Famous successful dyslexics include Albert Einstein, Richard Branson and Zoe Wanamaker. So why are we still telling kids that academic success is the only success?
When Margaret’s daughter was diagnosed with dyslexia, she dedicated her time to prove to her daughter that she could achieve whatever she wants. Now, she is the author of Creative, Successful, Dyslexic.
Academic success isn’t everything, famous dyslexics have proven that. And until our education system changes to accommodate different learning styles and learning difficulties, those who have dyslexia have to seek success out of the classroom. Margaret felt that and important message needs to be spread: “some of our best known and most successful personalities in the areas of art, sport, architecture, writing, comedy, business and many more, struggled at school in the way that they might be struggling”.
Zoe Wanamaker says: “When it came to the academic side I was away with the pixies.”
Education is everywhere. Nigel McCrery, creator of Silent Witness learnt about literature by listening to drama on Radio 4 when he was a long-distance lorry driver. “Even now I struggle with reading and don’t often try, still prefer talking books,” he says.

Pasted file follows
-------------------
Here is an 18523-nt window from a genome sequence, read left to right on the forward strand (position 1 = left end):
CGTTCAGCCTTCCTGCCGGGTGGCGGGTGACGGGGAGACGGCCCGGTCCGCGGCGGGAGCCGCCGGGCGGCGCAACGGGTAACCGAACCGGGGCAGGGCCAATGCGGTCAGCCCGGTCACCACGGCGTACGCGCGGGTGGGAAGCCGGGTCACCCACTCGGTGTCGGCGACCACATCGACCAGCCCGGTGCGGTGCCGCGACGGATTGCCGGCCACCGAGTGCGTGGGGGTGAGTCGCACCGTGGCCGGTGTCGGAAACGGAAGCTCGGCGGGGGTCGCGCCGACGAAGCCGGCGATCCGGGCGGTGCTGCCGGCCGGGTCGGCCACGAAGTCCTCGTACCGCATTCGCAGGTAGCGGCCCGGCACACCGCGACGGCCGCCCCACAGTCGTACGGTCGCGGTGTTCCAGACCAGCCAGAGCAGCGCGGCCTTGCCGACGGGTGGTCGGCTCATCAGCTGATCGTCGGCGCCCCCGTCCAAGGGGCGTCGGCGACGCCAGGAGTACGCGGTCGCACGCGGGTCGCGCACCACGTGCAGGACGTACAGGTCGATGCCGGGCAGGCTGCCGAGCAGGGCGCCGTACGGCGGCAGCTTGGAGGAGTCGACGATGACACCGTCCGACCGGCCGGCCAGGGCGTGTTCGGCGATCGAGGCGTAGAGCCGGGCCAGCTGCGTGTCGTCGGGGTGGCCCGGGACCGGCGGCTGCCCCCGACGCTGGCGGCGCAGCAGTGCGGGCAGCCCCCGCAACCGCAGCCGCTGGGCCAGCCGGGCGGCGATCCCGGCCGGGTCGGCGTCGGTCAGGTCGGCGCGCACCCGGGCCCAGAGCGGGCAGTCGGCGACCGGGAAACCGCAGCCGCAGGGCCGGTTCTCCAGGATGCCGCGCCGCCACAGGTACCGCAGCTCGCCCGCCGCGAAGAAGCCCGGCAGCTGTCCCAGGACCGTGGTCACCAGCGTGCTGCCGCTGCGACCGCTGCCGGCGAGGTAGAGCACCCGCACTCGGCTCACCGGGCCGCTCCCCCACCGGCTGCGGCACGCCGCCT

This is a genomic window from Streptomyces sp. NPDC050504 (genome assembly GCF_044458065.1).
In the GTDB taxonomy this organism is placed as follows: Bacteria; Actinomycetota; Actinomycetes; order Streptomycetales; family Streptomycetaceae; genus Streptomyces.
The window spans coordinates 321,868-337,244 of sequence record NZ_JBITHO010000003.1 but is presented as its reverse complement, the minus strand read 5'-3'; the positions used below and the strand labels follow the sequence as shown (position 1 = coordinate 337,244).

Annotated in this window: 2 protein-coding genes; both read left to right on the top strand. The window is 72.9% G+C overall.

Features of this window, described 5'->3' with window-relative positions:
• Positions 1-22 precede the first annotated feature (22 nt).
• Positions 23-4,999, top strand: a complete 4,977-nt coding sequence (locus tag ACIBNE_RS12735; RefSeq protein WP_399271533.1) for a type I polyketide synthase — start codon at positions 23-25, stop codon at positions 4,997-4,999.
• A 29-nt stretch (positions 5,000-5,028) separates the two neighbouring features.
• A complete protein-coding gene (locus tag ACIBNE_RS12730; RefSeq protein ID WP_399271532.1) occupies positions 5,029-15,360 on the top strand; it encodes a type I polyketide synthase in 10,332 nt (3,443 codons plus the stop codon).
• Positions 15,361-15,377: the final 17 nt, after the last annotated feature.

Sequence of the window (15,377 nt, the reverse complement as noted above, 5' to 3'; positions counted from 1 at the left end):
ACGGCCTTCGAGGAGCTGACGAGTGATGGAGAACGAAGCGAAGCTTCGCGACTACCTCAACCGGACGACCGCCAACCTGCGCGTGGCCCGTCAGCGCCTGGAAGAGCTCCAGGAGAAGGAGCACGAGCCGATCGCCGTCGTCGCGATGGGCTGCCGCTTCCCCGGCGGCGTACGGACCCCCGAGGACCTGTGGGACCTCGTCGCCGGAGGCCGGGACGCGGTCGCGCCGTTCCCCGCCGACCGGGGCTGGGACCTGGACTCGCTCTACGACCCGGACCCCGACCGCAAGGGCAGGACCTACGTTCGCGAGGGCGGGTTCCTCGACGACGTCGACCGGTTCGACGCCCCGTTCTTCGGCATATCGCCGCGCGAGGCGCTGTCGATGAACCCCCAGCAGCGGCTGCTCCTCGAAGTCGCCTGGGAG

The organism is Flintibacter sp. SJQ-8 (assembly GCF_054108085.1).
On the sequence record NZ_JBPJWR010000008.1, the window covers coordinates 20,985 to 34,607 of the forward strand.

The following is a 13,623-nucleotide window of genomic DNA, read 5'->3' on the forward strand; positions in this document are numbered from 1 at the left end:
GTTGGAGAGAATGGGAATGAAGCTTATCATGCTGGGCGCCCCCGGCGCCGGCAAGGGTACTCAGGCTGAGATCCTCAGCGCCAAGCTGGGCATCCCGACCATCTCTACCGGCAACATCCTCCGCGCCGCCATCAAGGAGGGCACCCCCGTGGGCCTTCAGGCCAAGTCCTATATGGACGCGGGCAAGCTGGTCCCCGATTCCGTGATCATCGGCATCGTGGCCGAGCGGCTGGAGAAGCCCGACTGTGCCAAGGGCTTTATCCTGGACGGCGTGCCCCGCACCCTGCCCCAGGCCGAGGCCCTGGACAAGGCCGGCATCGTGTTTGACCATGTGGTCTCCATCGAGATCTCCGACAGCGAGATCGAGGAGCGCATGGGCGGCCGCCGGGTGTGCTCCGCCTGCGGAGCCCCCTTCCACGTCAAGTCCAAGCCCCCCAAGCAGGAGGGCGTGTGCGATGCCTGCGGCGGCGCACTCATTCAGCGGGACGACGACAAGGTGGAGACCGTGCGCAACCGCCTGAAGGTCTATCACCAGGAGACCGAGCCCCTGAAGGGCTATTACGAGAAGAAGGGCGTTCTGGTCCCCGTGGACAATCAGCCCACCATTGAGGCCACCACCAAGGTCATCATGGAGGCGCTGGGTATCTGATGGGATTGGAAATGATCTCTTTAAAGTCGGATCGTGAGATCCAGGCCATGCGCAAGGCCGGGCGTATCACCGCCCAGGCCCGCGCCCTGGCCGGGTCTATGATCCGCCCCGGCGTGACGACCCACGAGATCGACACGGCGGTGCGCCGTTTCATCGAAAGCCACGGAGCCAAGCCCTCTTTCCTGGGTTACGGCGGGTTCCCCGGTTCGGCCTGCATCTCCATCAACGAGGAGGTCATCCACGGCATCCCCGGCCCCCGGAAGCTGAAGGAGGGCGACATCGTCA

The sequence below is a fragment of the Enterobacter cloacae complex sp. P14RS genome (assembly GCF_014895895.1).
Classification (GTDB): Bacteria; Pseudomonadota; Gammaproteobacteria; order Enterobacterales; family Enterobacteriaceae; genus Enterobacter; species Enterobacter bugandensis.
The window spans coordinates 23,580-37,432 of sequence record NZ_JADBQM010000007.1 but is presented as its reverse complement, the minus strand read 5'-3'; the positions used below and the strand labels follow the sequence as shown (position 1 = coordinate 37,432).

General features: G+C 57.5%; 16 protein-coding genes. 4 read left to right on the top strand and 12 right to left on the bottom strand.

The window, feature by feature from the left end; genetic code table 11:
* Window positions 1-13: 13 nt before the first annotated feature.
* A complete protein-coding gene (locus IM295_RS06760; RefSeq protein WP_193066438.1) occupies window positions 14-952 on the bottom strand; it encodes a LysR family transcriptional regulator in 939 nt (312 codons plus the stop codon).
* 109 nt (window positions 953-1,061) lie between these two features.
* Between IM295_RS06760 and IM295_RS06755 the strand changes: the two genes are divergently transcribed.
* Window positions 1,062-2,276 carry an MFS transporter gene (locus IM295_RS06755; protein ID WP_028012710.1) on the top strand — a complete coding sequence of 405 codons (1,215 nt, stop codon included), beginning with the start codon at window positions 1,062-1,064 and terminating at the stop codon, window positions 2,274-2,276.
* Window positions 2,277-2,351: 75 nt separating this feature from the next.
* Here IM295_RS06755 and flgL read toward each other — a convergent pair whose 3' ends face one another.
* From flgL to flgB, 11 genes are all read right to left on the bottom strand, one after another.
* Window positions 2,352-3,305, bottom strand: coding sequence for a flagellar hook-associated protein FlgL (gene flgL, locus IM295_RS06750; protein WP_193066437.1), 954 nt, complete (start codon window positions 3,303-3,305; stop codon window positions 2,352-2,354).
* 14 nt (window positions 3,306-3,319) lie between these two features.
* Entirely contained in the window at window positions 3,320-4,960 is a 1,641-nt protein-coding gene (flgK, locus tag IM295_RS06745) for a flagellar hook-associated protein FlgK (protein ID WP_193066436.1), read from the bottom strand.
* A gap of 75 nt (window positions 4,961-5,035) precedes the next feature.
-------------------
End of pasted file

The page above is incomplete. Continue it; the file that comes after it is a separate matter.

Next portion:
Margaret is adamant that the take-away message of Creative, Successful, Dyslexic is not that school won’t accommodate you, so don’t bother trying. Mollie King says, “work as hard as you can, that’s really important.” Nor is the message that everyone with dyslexia will reach Richard Branson’s level. The famous successful dyslexics mentioned here should be viewed as role models and an inspiration to allow those with dyslexia to overcome any sense of shame. For example Sir Jackie Stewart was married for 19 years before he was able to tell his wife he couldn’t read or write.
Brains with dyslexia may function differently, but that’s not your fault. The fact that the educational system is not tailored for dyslexics is not your fault. Margaret says, “it’s easy to focus on what we can’t do. Let’s do ourselves a favour and focus on what we can.”
Creative Successful Dyslexic is available on Amazon. This post was adapted from the article by Margaret Rooke published in Dyslexia Contact Magazine 2016.